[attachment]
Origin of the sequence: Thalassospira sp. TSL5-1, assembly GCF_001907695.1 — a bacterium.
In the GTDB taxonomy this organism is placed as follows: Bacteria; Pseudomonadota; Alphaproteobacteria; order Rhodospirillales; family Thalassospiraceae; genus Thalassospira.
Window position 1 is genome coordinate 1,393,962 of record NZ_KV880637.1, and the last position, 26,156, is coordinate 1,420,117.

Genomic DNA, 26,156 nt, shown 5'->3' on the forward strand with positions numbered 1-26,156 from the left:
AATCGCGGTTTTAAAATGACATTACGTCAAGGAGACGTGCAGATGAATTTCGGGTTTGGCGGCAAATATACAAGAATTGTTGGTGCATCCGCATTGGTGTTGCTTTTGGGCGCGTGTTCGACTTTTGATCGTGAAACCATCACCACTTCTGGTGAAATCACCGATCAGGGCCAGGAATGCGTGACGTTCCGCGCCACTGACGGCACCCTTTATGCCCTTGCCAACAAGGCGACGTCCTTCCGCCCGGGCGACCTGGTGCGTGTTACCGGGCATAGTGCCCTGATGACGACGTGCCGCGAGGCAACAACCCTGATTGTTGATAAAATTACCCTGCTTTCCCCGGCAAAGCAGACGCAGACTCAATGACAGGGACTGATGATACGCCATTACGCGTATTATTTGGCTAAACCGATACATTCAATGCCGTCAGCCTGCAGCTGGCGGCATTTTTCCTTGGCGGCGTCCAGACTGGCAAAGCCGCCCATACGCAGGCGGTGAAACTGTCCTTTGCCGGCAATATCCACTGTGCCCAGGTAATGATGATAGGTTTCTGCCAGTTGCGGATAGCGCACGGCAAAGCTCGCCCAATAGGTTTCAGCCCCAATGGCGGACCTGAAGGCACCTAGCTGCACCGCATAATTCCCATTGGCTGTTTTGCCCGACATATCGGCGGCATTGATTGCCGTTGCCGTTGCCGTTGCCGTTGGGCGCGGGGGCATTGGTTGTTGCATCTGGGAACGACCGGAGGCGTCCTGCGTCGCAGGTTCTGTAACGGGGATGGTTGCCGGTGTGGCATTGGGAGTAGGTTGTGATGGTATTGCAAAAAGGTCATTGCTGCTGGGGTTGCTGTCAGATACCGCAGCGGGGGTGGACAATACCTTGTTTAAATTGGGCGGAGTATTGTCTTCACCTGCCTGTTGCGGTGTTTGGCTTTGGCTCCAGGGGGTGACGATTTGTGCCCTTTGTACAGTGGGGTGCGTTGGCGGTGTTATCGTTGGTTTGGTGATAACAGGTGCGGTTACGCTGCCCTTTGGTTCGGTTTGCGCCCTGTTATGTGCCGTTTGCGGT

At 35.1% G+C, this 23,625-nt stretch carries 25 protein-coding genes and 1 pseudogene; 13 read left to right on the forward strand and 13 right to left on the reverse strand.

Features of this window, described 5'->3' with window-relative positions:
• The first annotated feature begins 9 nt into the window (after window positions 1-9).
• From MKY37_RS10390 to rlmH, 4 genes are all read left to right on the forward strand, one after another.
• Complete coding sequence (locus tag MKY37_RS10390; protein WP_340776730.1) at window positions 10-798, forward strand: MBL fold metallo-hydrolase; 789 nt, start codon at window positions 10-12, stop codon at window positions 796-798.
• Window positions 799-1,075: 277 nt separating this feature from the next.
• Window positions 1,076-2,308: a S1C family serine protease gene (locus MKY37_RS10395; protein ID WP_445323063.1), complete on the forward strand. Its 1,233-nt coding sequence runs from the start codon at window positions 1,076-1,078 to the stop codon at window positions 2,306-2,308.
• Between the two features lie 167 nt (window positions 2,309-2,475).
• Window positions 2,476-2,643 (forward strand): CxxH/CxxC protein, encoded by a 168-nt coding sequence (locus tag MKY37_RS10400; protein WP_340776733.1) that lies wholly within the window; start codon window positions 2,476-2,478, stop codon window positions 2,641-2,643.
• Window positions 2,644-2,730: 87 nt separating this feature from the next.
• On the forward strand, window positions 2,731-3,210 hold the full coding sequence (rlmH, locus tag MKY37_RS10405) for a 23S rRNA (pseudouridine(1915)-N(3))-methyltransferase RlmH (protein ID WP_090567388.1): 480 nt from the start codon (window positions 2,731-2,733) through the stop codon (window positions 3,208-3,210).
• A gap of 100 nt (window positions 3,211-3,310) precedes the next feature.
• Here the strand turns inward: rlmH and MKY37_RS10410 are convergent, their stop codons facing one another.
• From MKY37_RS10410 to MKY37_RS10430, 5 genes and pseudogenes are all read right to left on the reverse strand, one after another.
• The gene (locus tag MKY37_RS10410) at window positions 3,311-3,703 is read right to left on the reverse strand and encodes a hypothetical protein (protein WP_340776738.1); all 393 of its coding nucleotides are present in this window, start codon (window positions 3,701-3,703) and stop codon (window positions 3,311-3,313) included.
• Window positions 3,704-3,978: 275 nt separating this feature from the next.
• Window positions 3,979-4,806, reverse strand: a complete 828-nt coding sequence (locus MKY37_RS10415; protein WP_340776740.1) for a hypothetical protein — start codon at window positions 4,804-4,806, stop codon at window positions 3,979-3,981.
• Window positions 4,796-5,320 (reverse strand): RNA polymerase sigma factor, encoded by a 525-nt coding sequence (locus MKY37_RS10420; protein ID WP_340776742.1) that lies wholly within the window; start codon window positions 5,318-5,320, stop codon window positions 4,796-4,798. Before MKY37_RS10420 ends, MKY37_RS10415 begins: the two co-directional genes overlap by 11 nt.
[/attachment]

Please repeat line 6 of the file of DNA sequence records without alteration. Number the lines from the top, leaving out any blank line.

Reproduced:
At 35.1% G+C, this 23,625-nt stretch carries 25 protein-coding genes and 1 pseudogene; 13 read left to right on the forward strand and 13 right to left on the reverse strand.